The first heavy rain after months in Thimphu tested our drainage and sewerage systems. The result is obvious. The residents in the core city and thromde workers know best.

It has become a norm that whenever there is heavy rain in the capital city, the sewer starts spilling onto the Norzin Lam or on other roads of Thimphu.  Even before the start of the monsoon season, our roads are flooded with human excreta. The recent sewer overflow near Changzamtog is a clear indication of the negative consequences of human negligence on the environment.

City’s workers have identified residents’ carelessness in dumping waste such as pads, toothbrushes, plastic, etc. into septic tanks as the leading cause of the frequent sewer outflow. The accumulation of waste in the septic tank eventually leads to chamber bursts and leakages that pollute the city’s roads and erode the road surface, causing potholes.

The residents say it is the issue stems from the poorly maintained sewer lines. Most of these lines were laid in the 1990s. The thromde had a Norzin Lam redevelopment plan that was supposed to address the issue of the overflowing sewer. It was supposed to replace the old sewage pipes. But then came the Covid-19 pandemic.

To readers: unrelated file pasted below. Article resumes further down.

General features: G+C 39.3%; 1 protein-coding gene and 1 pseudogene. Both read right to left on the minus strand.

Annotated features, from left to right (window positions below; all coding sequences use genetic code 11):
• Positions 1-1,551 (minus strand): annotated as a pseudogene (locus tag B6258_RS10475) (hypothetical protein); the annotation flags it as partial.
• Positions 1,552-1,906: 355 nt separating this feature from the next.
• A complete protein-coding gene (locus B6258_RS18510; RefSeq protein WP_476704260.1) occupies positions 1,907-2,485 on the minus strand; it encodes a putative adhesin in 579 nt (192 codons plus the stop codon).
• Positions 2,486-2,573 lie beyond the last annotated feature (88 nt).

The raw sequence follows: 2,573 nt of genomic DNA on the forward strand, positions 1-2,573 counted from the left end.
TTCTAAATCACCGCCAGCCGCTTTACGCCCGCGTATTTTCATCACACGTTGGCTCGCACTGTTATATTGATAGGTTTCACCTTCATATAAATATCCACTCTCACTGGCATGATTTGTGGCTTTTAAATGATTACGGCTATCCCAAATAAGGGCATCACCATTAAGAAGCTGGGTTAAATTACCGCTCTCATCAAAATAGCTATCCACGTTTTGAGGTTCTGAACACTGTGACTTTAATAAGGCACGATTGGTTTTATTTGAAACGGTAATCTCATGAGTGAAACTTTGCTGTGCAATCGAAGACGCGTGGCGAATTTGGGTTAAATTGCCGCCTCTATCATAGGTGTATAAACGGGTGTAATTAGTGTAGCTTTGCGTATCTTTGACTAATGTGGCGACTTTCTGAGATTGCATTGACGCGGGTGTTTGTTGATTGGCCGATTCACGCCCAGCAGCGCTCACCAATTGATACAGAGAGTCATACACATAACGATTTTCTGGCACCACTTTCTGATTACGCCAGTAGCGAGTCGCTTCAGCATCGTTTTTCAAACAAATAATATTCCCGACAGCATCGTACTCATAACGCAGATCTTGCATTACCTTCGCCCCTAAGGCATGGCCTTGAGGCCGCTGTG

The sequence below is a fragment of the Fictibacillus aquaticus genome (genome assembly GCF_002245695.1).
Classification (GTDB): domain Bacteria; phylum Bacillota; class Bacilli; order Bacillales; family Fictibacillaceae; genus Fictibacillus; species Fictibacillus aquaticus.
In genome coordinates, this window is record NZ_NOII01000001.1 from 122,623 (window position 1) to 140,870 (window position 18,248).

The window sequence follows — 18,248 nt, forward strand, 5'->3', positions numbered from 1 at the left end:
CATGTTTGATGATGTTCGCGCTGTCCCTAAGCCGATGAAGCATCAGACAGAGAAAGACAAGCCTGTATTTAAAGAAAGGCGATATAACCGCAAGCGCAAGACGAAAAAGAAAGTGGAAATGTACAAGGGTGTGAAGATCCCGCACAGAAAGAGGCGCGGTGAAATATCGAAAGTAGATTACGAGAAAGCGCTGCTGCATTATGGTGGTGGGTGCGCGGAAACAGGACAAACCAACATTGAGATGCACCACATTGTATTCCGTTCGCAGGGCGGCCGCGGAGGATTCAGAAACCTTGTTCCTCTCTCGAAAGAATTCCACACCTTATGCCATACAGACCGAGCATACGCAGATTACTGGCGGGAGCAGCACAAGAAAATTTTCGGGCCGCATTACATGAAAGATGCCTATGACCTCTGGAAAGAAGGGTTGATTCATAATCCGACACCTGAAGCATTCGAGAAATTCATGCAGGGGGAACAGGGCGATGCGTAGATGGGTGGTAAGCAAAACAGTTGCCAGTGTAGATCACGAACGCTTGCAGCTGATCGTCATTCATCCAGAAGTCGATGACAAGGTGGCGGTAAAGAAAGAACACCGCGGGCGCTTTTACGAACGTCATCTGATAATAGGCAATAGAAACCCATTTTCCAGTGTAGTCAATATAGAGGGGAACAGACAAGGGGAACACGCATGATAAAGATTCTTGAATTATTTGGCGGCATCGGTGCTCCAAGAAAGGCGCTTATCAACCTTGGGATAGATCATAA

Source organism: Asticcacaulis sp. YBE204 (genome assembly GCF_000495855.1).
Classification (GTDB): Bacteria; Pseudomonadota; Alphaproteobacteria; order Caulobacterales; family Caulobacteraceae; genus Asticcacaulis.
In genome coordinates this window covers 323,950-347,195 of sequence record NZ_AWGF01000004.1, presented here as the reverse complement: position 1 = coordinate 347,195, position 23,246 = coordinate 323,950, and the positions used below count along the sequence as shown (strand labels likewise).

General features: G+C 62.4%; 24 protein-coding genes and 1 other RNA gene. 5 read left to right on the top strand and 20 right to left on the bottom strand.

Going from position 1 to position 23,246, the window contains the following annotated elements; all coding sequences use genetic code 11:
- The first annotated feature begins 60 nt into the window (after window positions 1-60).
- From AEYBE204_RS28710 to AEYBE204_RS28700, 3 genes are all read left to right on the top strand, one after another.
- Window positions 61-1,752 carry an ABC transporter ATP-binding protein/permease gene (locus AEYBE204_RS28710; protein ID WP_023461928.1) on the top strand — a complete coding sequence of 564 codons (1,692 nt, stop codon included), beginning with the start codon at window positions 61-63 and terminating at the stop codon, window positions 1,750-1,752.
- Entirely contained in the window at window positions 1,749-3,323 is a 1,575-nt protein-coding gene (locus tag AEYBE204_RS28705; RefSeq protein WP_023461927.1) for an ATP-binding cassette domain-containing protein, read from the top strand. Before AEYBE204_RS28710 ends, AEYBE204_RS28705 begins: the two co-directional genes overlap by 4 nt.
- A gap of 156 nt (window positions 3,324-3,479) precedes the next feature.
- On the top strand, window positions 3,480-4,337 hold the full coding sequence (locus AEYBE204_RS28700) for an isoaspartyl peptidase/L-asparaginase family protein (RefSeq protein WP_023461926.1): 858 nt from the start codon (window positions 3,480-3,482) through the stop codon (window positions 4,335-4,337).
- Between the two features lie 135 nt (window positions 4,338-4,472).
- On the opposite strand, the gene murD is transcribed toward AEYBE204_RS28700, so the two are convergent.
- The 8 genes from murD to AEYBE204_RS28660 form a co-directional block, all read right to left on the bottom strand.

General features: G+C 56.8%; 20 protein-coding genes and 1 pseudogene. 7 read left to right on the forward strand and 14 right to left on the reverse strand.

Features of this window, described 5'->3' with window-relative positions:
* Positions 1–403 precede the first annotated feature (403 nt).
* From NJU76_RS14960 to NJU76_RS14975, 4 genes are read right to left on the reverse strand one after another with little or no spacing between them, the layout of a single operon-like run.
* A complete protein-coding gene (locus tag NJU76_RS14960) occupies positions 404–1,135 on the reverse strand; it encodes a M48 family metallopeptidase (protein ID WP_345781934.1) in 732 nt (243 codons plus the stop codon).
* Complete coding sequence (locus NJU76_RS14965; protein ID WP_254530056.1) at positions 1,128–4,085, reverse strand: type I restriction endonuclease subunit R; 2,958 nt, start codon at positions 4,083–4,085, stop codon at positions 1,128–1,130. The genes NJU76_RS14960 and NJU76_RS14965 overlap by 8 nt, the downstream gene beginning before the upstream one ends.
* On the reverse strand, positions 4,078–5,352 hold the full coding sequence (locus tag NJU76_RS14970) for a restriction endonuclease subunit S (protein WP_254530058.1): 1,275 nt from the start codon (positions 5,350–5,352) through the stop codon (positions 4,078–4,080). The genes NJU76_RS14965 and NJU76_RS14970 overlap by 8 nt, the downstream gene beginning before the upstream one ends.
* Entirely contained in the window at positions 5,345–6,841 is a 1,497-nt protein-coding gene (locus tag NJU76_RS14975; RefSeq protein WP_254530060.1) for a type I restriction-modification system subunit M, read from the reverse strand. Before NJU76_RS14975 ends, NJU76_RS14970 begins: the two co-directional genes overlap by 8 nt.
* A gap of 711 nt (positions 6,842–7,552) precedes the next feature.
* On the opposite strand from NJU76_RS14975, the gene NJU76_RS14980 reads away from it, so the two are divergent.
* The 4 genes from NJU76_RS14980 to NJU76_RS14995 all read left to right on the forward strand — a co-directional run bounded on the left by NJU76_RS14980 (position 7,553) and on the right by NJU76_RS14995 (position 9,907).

We have been a champion of environmental conservation; the country’s commitment to Gross National Happiness (GNH) is a testament to this. However, the recent sewer outflow is a wake-up call for the government and the people of Bhutan to take a more proactive approach towards environmental preservation, particularly waste management.

Another major cause of this issue has been connecting the roof gutter line to the main sewage line and poor maintenance of the inspection chamber. Such issues can be resolved if the authorities come up with relevant strategies, including setting up a regular waste collection system and implementing stricter regulations to deter people from dumping harmful waste into septic tanks.

For instance, the thromde can strictly monitor the gutter line and the inspection chambers, and penalise the defaulters. We should also invest in the maintenance and improve sewer lines to prevent future outflows. On their part, the tenants should also take responsibility and inform the thromde office if their gutters are connected to the sewer lines.

The recent sewer outflow in Thimphu is a call for action for the government and the residents to take a proactive approach towards addressing this annual problem. With months of monsoon rains ahead of us, we cannot rely only on a handful of already bogged-down thromde workers to solve them.